With no caring or sharing, no community or friendship, no help for the needy, but always looking after number one, bullies revel in scared obedience while becoming enraged at the idea of obeying the rules themselves. But they hold out the temptation that if you’re loyal to the group, keep your head down, and play the game, maybe one day you can become a successful big bully yourself.

This bully psychology has taken over as the social norm in our land, and the nasty effects of a bullying country are seen in every part of our lives. Games are being played with the country for the enjoyment of those in positions of power, and some of them are very cruel indeed.

The desperately poor benefits claimants, who are forced onto the bottom rung of society where life is very shabby indeed, are mocked and insulted with criminally libellous allegations of fraud by the government, both in parliament and via the controlled propaganda outlets that pretend to be newspapers. One local council has even suggested removing benefits from people who are overweight, just as a bully game to play with the unhappy and unwell. But of course benefits claimants are not frauds and scroungers, they are the victims of nearly forty years of the deliberate destruction of society.

Mrs Thatcher famously said at a Conservative Party Conference in the 1980s that ‘this lady’s not for turning’. Doing a U-turn on policy was something she would never do. What she meant was that whatever she had originally said she would do, even if everyone hated the idea. She would force it through as a matter of personal self-image and need to be respected as a strong leader, irrespective of whether or not what she was doing was incredibly harmful to the whole nation. No, she would not back down, admit that she’d ever been wrong, or show any signs of weakness. She was in power, and the point of that was to look powerful because you’re the leader.

This is a hallmark of the abusive personality. You make people do what you want, you don’t weakly do what they want. That would mean they are winning and you are losing, which would be intolerable. Going against the wishes of the whole country in order to be the winner in a power game between nation and ruler was essentially Mrs Thatcher’s only policy (apart from the overall ‘policy’ of the destruction of society so that it can be pillaged). This power game played out over and over again in confrontations with the people of Britain – during the imposition of the Poll Tax, for example.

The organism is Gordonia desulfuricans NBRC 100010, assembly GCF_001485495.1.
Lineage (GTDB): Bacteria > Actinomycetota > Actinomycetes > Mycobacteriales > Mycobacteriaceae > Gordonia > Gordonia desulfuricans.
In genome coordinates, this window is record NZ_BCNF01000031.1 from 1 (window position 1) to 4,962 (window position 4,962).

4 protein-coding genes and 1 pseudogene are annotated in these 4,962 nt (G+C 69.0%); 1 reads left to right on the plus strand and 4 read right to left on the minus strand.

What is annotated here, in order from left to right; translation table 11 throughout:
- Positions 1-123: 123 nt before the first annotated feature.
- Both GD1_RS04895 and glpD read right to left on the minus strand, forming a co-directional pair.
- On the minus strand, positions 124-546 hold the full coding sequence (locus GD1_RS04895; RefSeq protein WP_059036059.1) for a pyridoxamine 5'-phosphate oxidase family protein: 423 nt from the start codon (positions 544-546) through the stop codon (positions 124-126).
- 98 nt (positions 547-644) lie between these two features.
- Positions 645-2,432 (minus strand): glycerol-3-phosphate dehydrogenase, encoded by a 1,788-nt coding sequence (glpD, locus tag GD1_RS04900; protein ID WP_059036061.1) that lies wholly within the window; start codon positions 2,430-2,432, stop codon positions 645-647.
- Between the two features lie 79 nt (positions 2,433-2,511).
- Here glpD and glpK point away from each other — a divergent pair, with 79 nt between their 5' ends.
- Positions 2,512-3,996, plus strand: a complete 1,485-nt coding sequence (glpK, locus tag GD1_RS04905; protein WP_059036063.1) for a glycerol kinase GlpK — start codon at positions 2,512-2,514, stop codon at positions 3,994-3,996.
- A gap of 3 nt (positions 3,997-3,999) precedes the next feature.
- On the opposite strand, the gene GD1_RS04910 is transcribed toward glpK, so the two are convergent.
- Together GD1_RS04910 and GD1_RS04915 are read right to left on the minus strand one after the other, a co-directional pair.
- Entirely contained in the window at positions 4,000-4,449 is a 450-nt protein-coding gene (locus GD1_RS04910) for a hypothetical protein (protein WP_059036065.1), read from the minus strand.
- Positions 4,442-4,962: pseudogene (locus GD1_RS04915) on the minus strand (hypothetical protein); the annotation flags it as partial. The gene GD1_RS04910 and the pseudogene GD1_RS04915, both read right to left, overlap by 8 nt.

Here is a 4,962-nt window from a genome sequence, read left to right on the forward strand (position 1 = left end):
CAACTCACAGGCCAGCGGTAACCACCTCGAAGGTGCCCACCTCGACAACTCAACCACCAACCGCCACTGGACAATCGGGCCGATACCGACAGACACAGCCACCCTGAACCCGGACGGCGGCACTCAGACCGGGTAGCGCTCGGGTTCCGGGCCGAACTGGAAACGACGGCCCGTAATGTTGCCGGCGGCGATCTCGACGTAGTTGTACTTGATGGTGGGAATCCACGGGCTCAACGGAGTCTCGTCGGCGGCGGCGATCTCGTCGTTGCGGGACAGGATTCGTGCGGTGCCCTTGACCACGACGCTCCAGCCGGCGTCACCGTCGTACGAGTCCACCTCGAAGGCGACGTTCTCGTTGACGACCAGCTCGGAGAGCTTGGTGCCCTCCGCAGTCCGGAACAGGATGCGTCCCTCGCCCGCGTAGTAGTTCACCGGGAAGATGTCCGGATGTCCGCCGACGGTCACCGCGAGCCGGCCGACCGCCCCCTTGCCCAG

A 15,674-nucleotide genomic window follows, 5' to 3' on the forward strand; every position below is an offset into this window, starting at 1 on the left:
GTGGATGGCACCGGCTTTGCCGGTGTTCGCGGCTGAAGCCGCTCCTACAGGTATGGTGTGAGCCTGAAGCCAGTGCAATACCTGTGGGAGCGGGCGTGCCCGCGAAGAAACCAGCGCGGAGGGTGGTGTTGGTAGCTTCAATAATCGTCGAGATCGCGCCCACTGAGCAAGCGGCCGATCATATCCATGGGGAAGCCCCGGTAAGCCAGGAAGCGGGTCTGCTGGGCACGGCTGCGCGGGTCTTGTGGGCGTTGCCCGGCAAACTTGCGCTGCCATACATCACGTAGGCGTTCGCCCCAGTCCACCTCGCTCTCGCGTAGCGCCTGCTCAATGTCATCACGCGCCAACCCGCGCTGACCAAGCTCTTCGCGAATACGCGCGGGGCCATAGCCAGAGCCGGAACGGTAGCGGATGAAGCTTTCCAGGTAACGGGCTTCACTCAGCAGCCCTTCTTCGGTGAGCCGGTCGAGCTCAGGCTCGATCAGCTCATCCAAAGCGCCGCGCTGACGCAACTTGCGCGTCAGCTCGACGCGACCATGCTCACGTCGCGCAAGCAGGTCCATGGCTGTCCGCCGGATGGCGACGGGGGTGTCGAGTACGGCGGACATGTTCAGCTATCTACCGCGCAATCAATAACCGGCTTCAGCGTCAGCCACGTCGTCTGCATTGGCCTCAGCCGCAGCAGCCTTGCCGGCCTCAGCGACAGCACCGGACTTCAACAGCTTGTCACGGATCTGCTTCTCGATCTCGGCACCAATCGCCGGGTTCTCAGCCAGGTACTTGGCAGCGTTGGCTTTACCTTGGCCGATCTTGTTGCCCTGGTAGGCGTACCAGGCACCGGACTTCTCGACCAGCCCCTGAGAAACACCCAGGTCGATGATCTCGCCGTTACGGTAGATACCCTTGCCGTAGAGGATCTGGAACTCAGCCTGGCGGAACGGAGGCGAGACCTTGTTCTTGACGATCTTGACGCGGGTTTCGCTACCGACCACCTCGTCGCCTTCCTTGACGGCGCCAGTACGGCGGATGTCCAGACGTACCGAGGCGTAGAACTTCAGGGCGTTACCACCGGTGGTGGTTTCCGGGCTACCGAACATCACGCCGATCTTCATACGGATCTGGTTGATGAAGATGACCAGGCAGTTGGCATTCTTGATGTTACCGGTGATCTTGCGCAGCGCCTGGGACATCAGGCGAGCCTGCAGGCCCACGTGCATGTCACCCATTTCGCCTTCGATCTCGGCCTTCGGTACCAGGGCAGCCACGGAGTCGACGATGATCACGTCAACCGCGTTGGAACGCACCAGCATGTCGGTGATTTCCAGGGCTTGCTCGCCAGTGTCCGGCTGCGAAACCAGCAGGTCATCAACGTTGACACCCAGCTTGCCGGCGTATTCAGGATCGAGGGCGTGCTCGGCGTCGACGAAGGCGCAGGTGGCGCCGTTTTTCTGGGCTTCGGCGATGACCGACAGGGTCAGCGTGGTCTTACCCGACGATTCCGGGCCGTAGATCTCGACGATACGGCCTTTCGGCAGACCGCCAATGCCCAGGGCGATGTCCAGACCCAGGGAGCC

Tony Blair behaved in exactly the same way, particularly when it became clear that the vast majority opposed the war crime of the invasion of Iraq. The million-strong anti-war march in London was for Blair a confrontation in a power game that he had to win. There was never any possibility of changing his mind and getting him to behave according to the will of the people, because if the people disagreed with him, then that set up a power game between them and him which he had to win.

If you are needy, and want someone to help you, then a bully will always recognise this as the sign of a potential victim, and start sniggering as they begin to hurt you. David Cameron received letters from desperate families, pleading with him to use his power to help alleviate their suffering. This is what bullies want from their victims – pleading. What they then do is turn the screw, and this is what Cameron did to the poor of Britain, and Theresa May plans to behave in an even worse manner. It isn’t policy, it’s a bully-victim game. David Cameron’s ‘austerity cuts’ have been a deliberate act of mass child abuse against the poor children of Britain, done for the enjoyment of cruelty.

And should you ever protest and try to fight all this, then the punishment game will be savage. Bradley Manning’s treatment by Barack Obama was evil; punishment games are played to a lesser degree on protesters on the streets of Britain, while Muslims who oppose the British government because it commits crimes against humanity in Muslim parts of the world are punished in a manner that has nothing to do with justice, and everything to do with the bully game (such as holding people without trial for seven years, which is illegal and serious abuse).

It is important therefore that we understand that what’s going on in Britain is a bully-victim game. Once we realise that we are up against people with abusive personalities, we can see that pleading with them to behave isn’t going to work. We need to remove them ourselves, and replace them with our representatives that we have chosen because they are decent, professional people who will manage our children’s futures for the happiness of our children. You don’t negotiate with the abusers of your children. You stamp out their abuse, and get them out of your life, ensuring that they are arrested, tried and imprisoned.